The 2016 World Wood Day International Woodcarving Show featured 112 participants from 73 countries around the world. From raw wood material selection to the woodcarving show, woodcarvers showcased their skills and talents through their art during the week-long event. The audience had the opportunity to immerse themselves in the magnificent world of woodcraft and witness the creative process of how woodcarvers transform rough raw material into enchanting art pieces.Read more!
The woodturning demonstration was a crowd pleaser. Mr. Andrew Chen, a U.S. member of American Association of Woodturners (AAW), brought a homemade wood lathe with a bike-powered generator and Moroccan turner Hassan Farisi used a homemade foot-powered lathe. Art pieces made by the international and Nepali woodturners truly showed the identity and lifestyle with delicate bowls, candle-stand, spinning tops, flutes, mini prayer wheel and fine pagoda models.Read more!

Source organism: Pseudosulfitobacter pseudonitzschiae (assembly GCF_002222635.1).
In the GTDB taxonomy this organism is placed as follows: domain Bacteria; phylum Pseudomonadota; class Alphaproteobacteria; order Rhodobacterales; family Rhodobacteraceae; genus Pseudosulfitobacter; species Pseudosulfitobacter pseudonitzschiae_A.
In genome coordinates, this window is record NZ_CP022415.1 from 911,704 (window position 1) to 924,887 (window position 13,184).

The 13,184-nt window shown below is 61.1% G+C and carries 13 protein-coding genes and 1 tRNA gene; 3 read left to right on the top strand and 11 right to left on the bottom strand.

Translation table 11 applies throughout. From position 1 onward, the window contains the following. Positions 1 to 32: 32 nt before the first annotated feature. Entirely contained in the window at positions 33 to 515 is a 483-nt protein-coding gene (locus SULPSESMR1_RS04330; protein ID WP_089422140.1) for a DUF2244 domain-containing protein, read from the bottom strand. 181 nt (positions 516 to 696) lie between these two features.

Animated atmosphere permeated throughout the International Young Adult Furniture Making Invitational as 20 international invitees demonstrated their passion and enthusiasm towards woodworking. Participants were each responsible for an individual project and were also divided into four teams for a collaborative project. The invitational was a platform that provided an unique opportunity for young woodworkers to learn and exchange skills from each other as well as make new friends.Read more!